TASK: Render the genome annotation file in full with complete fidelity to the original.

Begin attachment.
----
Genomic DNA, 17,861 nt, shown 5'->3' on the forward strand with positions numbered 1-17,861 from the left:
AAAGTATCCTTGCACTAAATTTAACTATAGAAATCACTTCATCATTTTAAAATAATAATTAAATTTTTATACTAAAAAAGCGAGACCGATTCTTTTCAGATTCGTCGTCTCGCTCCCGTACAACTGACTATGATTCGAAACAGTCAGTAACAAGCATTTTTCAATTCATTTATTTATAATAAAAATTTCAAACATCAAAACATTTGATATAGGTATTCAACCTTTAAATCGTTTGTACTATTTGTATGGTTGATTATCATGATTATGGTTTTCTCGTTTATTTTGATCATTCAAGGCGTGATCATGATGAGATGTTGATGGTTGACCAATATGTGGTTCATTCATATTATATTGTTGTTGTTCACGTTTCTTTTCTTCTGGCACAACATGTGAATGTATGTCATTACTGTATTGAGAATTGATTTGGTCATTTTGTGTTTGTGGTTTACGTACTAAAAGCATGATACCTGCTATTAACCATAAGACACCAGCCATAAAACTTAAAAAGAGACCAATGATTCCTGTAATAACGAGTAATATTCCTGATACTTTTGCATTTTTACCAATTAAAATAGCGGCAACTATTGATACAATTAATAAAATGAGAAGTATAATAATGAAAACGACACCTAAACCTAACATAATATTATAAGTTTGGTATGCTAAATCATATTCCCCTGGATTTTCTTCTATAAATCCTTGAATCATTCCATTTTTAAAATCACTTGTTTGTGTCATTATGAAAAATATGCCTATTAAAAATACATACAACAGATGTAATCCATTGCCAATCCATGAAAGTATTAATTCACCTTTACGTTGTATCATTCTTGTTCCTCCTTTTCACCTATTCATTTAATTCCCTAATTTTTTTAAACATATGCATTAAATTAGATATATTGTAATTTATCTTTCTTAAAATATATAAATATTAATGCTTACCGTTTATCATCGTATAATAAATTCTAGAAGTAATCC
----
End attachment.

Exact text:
Genomic DNA, 17,861 nt, shown 5'->3' on the forward strand with positions numbered 1-17,861 from the left:
AAAGTATCCTTGCACTAAATTTAACTATAGAAATCACTTCATCATTTTAAAATAATAATTAAATTTTTATACTAAAAAAGCGAGACCGATTCTTTTCAGATTCGTCGTCTCGCTCCCGTACAACTGACTATGATTCGAAACAGTCAGTAACAAGCATTTTTCAATTCATTTATTTATAATAAAAATTTCAAACATCAAAACATTTGATATAGGTATTCAACCTTTAAATCGTTTGTACTATTTGTATGGTTGATTATCATGATTATGGTTTTCTCGTTTATTTTGATCATTCAAGGCGTGATCATGATGAGATGTTGATGGTTGACCAATATGTGGTTCATTCATATTATATTGTTGTTGTTCACGTTTCTTTTCTTCTGGCACAACATGTGAATGTATGTCATTACTGTATTGAGAATTGATTTGGTCATTTTGTGTTTGTGGTTTACGTACTAAAAGCATGATACCTGCTATTAACCATAAGACACCAGCCATAAAACTTAAAAAGAGACCAATGATTCCTGTAATAACGAGTAATATTCCTGATACTTTTGCATTTTTACCAATTAAAATAGCGGCAACTATTGATACAATTAATAAAATGAGAAGTATAATAATGAAAACGACACCTAAACCTAACATAATATTATAAGTTTGGTATGCTAAATCATATTCCCCTGGATTTTCTTCTATAAATCCTTGAATCATTCCATTTTTAAAATCACTTGTTTGTGTCATTATGAAAAATATGCCTATTAAAAATACATACAACAGATGTAATCCATTGCCAATCCATGAAAGTATTAATTCACCTTTACGTTGTATCATTCTTGTTCCTCCTTTTCACCTATTCATTTAATTCCCTAATTTTTTTAAACATATGCATTAAATTAGATATATTGTAATTTATCTTTCTTAAAATATATAAATATTAATGCTTACCGTTTATCATCGTATAATAAATTCTAGAAGTAATCC